That was very discernible in connection with the operation in the Gaza Strip in May. Anyone who heard the chief of staff and some of the major generals formed the impression that it was one of the most magnificent operations in the history of the IDF (the idea of awarding a ribbon to those who participated in the operation is apparently still being considered). The disparity of appraisals here, between them and the mid-level officers in the field, is as deep as it is disturbing. There were in fact some achievements in the operation: an upgrade of the work of intelligence and firing systems, the thwarting of all Hamas’ offensive initiatives, and particularly high missile intercept rates by the Iron Dome. But it’s enough to know that Hamas has regained almost all the easements that it had before the operation, which indicate that no significant change occurred in the strategic balance between the sides.
On top of this is the episode of the bombing of the “metro” – the network of subterranean tunnels in the Strip. As was already reported in Haaretz during the operation, the IDF refrained from implementing in full the deceptive maneuver it had planned before the tunnels were bombed, which was supposed to include a limited entry of armored and infantry forces into the enclave. Hamas was not frightened by the pre-bombing move, and its forces did not take shelter in the tunnels as the IDF had hoped. The result is that only a few Hamas operatives were killed in the air raid, rather than the hundreds that the original plan envisaged.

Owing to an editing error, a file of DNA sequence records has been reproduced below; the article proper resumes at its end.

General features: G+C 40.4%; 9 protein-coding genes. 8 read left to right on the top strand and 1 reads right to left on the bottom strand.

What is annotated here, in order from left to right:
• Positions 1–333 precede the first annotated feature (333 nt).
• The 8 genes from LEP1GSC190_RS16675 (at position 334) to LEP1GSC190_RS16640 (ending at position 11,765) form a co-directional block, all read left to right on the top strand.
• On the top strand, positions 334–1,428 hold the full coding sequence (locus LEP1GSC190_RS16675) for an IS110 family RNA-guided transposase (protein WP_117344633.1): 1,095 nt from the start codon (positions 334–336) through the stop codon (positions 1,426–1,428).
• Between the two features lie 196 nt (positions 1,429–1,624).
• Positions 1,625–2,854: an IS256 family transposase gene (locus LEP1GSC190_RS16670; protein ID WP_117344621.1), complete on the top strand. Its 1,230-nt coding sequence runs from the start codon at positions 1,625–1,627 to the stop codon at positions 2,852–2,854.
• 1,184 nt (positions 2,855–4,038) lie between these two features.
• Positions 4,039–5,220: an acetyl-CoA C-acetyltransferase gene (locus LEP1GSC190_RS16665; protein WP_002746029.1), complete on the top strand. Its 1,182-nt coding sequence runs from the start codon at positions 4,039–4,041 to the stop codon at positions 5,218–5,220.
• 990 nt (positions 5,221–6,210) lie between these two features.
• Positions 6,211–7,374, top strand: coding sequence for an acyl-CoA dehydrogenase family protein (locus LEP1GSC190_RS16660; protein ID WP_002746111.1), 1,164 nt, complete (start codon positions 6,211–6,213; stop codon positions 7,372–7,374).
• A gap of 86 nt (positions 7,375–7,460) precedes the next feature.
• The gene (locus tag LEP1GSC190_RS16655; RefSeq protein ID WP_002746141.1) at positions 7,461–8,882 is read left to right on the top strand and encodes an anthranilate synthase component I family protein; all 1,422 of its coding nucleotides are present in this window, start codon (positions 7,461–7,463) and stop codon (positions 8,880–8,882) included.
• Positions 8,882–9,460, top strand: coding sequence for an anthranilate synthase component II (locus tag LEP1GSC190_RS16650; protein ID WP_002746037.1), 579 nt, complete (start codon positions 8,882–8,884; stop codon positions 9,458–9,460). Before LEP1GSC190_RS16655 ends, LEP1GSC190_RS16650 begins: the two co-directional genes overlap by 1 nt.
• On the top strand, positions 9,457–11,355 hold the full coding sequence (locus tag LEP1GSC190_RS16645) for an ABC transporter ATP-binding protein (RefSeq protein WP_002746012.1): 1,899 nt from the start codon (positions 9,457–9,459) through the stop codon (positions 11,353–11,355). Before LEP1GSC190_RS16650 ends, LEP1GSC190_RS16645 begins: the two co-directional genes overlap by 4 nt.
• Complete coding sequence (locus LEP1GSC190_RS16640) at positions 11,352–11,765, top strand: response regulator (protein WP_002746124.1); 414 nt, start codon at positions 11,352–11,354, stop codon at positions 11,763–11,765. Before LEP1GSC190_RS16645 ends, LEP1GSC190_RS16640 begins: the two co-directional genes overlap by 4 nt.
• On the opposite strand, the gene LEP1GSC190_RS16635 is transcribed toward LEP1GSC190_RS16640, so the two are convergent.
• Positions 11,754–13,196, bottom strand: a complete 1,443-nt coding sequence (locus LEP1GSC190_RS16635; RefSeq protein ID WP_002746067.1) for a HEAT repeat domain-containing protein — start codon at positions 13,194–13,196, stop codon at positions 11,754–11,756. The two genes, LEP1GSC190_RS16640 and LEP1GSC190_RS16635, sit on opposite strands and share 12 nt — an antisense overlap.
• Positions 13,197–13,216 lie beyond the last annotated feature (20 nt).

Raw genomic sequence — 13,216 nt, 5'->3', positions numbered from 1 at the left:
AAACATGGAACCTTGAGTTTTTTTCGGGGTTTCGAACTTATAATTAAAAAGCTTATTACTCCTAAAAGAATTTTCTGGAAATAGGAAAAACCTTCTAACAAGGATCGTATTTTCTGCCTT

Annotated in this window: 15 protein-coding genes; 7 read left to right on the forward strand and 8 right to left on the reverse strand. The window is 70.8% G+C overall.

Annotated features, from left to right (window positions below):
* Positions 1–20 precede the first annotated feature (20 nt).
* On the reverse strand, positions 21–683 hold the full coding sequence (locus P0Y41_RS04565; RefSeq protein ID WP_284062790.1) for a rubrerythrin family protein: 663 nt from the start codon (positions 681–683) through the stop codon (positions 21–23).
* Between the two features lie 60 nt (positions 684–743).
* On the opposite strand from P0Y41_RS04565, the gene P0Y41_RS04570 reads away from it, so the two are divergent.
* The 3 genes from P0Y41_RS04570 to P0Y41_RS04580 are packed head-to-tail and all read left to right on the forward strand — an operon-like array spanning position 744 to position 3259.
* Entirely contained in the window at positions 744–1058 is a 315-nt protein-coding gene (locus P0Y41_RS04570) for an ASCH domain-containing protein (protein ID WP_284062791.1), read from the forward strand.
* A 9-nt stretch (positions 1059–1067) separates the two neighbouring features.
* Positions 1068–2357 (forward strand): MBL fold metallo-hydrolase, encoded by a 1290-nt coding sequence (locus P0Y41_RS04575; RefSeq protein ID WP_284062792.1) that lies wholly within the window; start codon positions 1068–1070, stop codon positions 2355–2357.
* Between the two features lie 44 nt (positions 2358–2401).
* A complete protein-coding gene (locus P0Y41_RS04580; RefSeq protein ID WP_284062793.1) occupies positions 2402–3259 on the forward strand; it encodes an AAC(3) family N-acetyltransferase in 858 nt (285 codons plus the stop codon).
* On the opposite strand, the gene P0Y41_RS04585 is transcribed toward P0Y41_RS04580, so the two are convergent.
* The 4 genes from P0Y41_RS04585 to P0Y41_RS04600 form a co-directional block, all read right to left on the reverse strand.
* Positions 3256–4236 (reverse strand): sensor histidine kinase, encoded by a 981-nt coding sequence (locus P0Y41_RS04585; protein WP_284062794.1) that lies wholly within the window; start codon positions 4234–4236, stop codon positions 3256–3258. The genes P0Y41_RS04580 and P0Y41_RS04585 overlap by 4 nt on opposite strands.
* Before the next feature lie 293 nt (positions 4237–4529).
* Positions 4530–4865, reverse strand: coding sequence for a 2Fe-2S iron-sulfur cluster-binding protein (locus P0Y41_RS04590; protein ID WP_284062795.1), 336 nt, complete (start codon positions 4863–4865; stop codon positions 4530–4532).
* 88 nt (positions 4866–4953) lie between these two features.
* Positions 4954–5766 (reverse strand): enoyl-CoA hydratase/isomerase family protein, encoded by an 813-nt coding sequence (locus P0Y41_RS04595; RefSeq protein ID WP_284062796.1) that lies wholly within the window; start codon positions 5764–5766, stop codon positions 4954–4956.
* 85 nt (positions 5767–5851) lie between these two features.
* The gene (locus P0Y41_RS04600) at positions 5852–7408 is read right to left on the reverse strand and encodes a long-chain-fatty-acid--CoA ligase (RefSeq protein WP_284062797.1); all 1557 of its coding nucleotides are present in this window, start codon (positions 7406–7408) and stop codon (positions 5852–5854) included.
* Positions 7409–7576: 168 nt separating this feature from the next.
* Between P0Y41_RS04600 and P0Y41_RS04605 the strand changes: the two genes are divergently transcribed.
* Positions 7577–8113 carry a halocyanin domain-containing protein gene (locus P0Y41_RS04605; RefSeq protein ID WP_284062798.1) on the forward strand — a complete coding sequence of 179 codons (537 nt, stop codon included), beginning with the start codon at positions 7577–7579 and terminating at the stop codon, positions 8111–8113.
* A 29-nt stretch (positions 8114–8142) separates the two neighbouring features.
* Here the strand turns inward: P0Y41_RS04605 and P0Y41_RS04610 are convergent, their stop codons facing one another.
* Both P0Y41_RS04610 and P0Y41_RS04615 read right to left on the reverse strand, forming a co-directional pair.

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These events are closely bound up with the two large clouds that hang over the IDF, which have been surveyed with (admittedly) a degree of obsessiveness in the past decade: the condition and status of the ground forces, and the level of motivation for combat service, which affects the quality of command. Kochavi rejects this criticism almost absolutely. Last week he said that the army’s ground maneuver capability has “been enhanced and improved,” and that a “continuing rise” in motivation has been recorded in the past two years.
In contrast to some of his predecessors who made similar grand claims, the present chief of staff is indeed a visionary and a revolutionary. Kochavi is leading a series of far-reaching changes in the IDF. Now, following the upgraded budget he received from the government, he also has more resources to continue to implement them. But there are also looming questions about his plans. Will the technological breakthroughs (drones, an array of collection sensors, networked systems for control and command) in fact be manifested successfully in the true test, the battlefield? And can they be converted, effectively and rapidly, from being the preserve of a few elite units into assets that are at the disposal of the entire combat system, from generals to the generality?
The danger with every comprehensive reform is that the senior levels will float in the upper spheres, immersed in cogitations about the future, while the junior and mid-level commanders are preoccupied with the daily problems, from the transport vehicle that didn’t show up, to the soldier who doesn’t want to go on serving in the spearhead company. It appears that the narrowing of these gaps is what will decide, in the coming year and a quarter, how the chief of staff’s term will be remembered. The book can wait.